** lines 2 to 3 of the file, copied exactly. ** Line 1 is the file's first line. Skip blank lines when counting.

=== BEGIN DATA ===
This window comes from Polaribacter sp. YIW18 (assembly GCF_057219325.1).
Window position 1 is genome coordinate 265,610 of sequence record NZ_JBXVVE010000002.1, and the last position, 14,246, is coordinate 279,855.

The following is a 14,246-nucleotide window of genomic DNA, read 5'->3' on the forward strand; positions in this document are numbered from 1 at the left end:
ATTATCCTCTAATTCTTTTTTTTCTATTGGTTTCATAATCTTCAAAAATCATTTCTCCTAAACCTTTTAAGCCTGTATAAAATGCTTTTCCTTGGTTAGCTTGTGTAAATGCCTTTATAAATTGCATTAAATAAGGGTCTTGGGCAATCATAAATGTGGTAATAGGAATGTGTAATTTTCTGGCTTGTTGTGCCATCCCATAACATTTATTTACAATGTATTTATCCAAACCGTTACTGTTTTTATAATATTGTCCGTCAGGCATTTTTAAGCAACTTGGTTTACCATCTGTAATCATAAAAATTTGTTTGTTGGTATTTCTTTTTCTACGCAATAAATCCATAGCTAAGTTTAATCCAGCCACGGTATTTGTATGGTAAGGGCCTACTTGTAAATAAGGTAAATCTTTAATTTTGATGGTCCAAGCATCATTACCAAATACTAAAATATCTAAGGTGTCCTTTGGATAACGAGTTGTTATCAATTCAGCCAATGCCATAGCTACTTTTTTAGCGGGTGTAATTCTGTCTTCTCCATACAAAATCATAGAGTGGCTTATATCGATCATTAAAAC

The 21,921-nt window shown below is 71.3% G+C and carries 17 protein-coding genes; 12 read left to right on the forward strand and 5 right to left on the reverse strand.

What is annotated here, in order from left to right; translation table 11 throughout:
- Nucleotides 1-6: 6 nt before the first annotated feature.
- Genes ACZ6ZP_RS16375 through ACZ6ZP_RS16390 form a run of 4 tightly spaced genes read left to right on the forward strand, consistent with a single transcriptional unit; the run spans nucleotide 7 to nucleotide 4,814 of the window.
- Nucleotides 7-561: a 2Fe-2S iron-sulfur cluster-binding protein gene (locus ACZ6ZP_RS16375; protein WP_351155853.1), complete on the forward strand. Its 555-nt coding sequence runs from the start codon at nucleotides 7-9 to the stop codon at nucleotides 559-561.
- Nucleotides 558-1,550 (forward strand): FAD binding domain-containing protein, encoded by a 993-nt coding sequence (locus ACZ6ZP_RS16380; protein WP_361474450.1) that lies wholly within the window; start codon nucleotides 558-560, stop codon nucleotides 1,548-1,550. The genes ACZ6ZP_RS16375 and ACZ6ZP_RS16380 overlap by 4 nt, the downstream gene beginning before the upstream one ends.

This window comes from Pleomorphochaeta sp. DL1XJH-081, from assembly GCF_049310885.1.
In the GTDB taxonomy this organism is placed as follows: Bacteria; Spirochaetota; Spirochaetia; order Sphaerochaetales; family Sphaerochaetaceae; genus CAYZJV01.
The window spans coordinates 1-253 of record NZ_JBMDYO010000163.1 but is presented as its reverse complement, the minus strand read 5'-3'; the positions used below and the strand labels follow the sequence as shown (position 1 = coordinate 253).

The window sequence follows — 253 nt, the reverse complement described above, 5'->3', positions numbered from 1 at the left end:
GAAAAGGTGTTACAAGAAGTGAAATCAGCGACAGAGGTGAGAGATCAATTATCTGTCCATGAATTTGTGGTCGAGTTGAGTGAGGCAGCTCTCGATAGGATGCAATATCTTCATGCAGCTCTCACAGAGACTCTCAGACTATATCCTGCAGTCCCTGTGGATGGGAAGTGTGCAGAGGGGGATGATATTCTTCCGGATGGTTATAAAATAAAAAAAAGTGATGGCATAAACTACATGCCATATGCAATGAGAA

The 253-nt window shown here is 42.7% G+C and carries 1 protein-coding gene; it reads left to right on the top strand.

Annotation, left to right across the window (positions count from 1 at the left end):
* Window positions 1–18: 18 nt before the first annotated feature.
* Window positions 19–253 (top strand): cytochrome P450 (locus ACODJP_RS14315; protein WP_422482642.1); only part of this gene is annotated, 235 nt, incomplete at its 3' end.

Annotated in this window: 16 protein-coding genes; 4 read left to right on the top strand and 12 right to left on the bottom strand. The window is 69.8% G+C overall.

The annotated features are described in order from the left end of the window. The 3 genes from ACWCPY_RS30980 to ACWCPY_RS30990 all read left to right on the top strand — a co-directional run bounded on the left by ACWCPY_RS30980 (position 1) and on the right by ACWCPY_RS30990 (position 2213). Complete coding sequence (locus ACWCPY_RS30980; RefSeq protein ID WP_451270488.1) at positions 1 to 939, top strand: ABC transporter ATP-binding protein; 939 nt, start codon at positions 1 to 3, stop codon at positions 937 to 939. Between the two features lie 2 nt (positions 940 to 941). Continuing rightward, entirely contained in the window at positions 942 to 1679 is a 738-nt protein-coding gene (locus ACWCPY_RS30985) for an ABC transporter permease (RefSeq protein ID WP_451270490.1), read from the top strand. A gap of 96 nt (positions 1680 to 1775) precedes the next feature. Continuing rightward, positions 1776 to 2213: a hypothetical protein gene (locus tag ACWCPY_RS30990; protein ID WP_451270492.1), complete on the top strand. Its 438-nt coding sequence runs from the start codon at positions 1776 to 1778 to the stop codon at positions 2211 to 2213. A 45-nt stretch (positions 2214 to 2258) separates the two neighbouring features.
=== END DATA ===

Window position 1 is genome coordinate 265,610 of sequence record NZ_JBXVVE010000002.1, and the last position, 14,246, is coordinate 279,855.

The following is a 14,246-nucleotide window of genomic DNA, read 5'->3' on the forward strand; positions in this document are numbered from 1 at the left end: